Before we dive into the same storyline you've likely already heard for the last few weeks, allow us to first examine some statistics.
The Browns' offense is…
-18th in passing yards per game (241.3)
-21st in turnover differential (-1)
-23rd in yards per play (5.4)
-24th in yards per game (330.3)
-25th in rushing yards per game (89)
-Tied for 26th in total touchdowns (6)
-T-27th in points per game (16.3)
-28th in third-down percentage (28%)
-T-32nd in penalties (35)
-32nd in penalty yards (327)
Statistically, that's not the look of a contending offense. On the field, it hasn't taken on such a look, either, though there have been some bright spots.
The goal moving forward: Increase those bright spots until the bigger picture is blinding.
That future might require sunglasses, which could also come in handy right about now as the outside doubters multiply after just three games. The shades would join the earplugs permanently inserted by Freddie Kitchens' staff back when everything said externally was infinitely positive.
Positive or negative, the Browns aren't listening. They're too busy shaving down the square peg so that it will fit into the square hole. Baker Mayfield said Wednesday the time to discard the sandpaper could be near.
"I kind of hit on that after the game, and that is the frustrating part is we are very close on a lot of things," he said when asked about Kitchens saying the offense is close to success. "That is why we have to be even more focused on the little details. Just like I just said, details are what really matters."
Check out photos of the Browns preparing for their game against the Ravens Sunday by team photographer Matt Starkey
Some of what might unlock this particularly complex lock that has been wrapped around the Browns' offense could include No. 13. Odell Beckham Jr., who routinely attracts additional attention from opposing defenses. Logically, that should open things up for his teammates.
"I think formatting stuff and just finding the one-on-ones and taking advantage of it," Mayfield said on how to succeed with Beckham on the field. "We are having to adjust on how teams are playing us because of him and some of our other pieces, but we are figuring it out."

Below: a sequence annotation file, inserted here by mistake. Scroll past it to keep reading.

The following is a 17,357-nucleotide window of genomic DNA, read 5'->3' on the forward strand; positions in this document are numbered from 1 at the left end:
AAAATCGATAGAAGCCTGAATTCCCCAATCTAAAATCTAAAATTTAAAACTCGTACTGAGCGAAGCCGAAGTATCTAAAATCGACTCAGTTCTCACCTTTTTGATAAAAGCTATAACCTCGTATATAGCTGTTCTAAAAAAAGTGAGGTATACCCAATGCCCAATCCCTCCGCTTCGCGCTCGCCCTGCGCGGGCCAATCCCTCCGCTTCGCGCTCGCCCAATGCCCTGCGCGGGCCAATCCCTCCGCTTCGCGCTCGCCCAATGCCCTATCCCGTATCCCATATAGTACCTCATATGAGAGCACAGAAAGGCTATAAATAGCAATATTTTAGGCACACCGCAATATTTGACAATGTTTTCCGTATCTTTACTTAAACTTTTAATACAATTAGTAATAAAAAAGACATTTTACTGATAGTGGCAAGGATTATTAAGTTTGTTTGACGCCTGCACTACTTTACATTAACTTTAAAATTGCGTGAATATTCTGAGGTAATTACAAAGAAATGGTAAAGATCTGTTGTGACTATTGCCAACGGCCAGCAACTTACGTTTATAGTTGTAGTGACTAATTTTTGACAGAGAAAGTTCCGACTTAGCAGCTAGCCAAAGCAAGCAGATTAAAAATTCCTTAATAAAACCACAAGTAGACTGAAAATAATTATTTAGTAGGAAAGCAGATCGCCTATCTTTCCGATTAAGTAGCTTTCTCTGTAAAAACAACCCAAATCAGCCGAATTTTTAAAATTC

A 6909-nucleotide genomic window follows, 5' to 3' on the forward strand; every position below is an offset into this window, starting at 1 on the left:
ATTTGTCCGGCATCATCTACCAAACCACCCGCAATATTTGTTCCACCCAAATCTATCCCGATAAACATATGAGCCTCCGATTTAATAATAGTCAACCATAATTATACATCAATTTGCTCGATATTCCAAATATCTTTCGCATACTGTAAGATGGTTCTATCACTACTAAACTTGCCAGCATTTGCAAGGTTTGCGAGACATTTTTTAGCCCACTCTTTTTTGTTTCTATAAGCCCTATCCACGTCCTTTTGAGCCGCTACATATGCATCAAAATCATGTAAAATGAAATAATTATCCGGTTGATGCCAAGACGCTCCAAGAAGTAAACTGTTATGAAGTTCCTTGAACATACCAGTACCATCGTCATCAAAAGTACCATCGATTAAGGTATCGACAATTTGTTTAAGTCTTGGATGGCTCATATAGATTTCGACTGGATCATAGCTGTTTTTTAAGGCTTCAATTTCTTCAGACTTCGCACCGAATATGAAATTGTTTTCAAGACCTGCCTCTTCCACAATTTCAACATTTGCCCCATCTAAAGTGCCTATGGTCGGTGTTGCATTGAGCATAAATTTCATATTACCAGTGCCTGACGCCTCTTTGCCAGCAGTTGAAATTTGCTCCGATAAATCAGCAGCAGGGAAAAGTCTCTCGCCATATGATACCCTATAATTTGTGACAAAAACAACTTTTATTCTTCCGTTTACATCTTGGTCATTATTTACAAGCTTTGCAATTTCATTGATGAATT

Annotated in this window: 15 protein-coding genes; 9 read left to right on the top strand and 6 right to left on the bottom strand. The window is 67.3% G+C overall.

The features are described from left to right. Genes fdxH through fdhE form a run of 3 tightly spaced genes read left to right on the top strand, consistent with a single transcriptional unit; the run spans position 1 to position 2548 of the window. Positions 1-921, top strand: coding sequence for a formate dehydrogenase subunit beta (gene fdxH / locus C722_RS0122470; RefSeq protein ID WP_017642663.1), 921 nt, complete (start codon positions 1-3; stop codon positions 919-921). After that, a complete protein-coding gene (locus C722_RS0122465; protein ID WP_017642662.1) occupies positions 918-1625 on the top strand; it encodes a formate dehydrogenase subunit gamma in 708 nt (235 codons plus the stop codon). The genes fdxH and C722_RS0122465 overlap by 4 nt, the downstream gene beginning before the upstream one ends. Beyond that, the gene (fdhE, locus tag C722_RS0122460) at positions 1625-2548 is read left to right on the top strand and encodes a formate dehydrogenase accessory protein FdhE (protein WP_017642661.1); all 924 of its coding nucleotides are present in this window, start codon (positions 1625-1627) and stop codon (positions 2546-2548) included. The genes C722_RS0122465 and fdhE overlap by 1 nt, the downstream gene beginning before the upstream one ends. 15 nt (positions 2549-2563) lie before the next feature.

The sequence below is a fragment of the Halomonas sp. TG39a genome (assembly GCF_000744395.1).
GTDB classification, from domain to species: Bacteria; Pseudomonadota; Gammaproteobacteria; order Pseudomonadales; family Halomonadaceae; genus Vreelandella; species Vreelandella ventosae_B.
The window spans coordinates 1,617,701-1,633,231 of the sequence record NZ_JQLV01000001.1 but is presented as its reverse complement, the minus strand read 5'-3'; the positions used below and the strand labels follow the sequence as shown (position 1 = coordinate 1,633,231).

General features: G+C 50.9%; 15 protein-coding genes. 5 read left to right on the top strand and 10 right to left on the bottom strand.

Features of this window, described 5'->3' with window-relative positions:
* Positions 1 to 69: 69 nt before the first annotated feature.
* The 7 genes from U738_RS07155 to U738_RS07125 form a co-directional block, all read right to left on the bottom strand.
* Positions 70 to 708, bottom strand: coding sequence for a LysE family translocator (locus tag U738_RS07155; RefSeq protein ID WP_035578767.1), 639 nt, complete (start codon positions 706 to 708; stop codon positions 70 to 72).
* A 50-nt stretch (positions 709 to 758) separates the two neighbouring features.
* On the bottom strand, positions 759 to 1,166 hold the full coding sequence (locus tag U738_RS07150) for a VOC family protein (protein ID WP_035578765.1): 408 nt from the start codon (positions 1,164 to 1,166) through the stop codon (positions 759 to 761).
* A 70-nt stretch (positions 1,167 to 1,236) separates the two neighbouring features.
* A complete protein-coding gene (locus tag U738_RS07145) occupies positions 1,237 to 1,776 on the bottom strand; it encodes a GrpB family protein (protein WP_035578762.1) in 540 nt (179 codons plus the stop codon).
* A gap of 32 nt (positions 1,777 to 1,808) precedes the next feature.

There have been flashes of what Mayfield is discussing. Beckham's 89-yard touchdown against New York was a simple pre-snap adjustment against a zone defense that left him enough room to catch and run. From there, it was over.
Sometimes, it's that simple. Most other times, it isn't.
Beckham said it himself Wednesday, not long after Mayfield. He's used to attracting double teams. He'll grind through a whole game before a reception pops off for a massive gain and score. It's a matter of persistence, and taking advantage of the other opportunities elsewhere on the field before the star explodes.
"Same things on the field since my rookie year," he said. "They have put a safety, a two-high safety, double-team playing from the inside out, safety over the top. All of these teams that play their style of defense and this and that and then they I am on the field, and they switch it to the same thing – a double-team.
"That is just we expect. That is what I go into the game expecting. I do not go into the game expecting man to man or no safety over the top all game. I definitely do not expect that. Right now, I feel confident in me that it would be a long day. I do not thing that is going to happen. We know how teams are going to play us so we just have to plan around it."
The most important step is the next step, of course, which will come Sunday in Baltimore in a game that could put the Browns into a tie atop the division if things go their way. The Browns' work will be focused solely on that meeting.
"We expected to have success early on. We did not expect it to be easy," Mayfield said. "I think that is the frustrating part is we wanted it to be easy but now we really know. It is not. People are going to gameplan, they are going to have a certain strategy for us and we need to be able adapt. Talent is not going to take us there, and we just have to do our job."